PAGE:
Dealing with anger in the workplace - Part 2By Bianca Keys | Mar 30, 12 08:45 AM
We all react to anger in different ways. Learn some tips to effectively deal with anger in your workplace.
You can create clear guidelines and provide the opportunity for training in complaints handling so that staff feel empowered rather than lost when confronted with volatility.
Guidelines or a framework might look something like this,
1/ Encourage expression
This in no way refers to rolling up your sleeves and encouraging the fight. What it does refer to is the notion that anger is a surface emotion and we need to find out what is driving it. Ask WHY someone is angry. Use an open-ended question that invites further information.
2/ Actively listen
It takes a lot of strength and sometimes composure to sit and listen when someone is angry. It is a big ask to try to remove yourself from the battlefield and exist as an observer. However, it is worth remembering the saying “This is not about you, it is about them”. Giving someone the opportunity to express their frustration gives you the opportunity to learn more about what they need to achieve and may have the unintended additional benefit of creating a calmer environment by exhausting the anger!
3/ Acknowledge what you have heard
Many people confuse acknowledgement with concession or apology, but there is a clear distinction to be made. To acknowledge what someone has said shows that you have heard them and gives the other person an opportunity to hear what they have said and to confirm it or clarify their meaning. A good way to do this is to summarise what you have heard, attributing the dialogue to the other person rather than to yourself (For example, “ You say that you are feeling frustrated because….”).
4/ Assert yourself
Assertion and aggression are very different responses and in this context assertion is not about blame, righteousness or discipline. It is an opportunity to respond to what you have heard, once the other party feels listened to and understood. Only then will they be ready to hear what you have to say. If they do not appear ready, then steps 1-3 have not been adequately attempted and must be revisited. To respond effectively at this stage, your language will be very important. Avoid blame statements that will create defence barriers, such as “You” statements. Instead, try using “I”, “Me” or “My”, beginning sentences with something like “My concern with this is….”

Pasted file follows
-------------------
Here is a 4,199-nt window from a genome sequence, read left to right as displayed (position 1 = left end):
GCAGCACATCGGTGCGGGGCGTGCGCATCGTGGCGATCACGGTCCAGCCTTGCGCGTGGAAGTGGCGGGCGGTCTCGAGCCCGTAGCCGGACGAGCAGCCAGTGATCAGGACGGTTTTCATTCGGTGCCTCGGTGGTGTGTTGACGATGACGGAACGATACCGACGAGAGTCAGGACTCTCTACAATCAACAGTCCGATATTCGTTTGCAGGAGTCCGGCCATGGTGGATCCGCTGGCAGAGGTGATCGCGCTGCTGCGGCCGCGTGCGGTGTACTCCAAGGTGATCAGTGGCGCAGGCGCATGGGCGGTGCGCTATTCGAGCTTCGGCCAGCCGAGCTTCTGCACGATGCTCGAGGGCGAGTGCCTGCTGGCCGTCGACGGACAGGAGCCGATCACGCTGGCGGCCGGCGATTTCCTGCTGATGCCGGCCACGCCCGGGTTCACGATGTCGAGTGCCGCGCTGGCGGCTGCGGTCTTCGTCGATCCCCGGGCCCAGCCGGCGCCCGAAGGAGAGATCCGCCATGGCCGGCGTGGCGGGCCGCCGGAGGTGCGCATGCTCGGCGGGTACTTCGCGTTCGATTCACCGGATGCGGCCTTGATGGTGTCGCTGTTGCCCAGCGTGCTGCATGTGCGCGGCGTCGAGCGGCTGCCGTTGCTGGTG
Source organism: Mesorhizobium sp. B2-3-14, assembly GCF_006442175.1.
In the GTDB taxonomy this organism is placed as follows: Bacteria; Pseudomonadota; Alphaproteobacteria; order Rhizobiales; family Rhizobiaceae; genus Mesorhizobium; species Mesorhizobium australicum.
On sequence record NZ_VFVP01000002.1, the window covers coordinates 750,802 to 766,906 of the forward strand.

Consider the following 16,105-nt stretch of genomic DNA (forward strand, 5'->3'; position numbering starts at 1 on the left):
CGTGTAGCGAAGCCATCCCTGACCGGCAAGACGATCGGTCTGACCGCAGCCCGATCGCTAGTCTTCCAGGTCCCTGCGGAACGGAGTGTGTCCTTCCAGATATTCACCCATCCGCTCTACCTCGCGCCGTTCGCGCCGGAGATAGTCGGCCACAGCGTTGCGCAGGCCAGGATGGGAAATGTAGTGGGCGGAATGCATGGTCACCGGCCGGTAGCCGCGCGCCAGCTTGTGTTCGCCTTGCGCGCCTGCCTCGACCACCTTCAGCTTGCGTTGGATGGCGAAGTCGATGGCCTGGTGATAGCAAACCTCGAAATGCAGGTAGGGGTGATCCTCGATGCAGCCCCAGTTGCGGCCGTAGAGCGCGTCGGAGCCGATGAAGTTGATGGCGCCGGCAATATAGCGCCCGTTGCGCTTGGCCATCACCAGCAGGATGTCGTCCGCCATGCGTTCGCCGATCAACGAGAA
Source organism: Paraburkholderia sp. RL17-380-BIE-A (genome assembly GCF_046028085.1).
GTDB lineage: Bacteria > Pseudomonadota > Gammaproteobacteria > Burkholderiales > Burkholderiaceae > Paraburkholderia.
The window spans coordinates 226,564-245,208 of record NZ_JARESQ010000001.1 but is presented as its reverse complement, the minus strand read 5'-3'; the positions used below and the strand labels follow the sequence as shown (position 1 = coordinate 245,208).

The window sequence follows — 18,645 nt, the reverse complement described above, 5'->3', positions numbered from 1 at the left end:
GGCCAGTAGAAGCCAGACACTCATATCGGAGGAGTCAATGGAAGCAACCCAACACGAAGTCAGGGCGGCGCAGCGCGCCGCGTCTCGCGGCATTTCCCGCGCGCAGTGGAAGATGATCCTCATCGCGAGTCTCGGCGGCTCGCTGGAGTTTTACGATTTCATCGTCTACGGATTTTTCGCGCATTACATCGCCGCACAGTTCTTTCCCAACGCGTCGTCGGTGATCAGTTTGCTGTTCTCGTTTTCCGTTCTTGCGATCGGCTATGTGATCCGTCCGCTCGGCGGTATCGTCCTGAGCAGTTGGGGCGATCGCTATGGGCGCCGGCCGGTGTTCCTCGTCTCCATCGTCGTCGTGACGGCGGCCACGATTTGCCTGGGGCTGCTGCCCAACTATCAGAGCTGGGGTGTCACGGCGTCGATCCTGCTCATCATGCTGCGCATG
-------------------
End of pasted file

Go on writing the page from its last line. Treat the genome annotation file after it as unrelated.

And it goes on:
While this seems a simplistic structure, it has proven itself effective time and time again. Frameworks like this one give structure and security to staff dealing with front line complaints. For employers, managers and HR consultants these steps provide tools and boundaries for dealing with staff issues and communication of needs during contract and other negotiations.
As an employer you can go beyond the provision of training and structure for staff and also seek to provide balance in the tasks assigned so that there is opportunity for those dealing with others’ anger to have their own “time out”.
Investing this time now can save you much frustration later. This is your opportunity to break the staff turnover cycle and create a supportive, structured and efficient team.
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Bianca is a mediator and facilitator of commercial and workplace issues. She also designs and delivers targeted training modules for businesses so that they can manage the “people machine” in a constructive rather than destructive manner. Her tailored training courses cover areas such as effective communication skills, complaints handling, team management, conflict prevention, negotiation and mediation skills.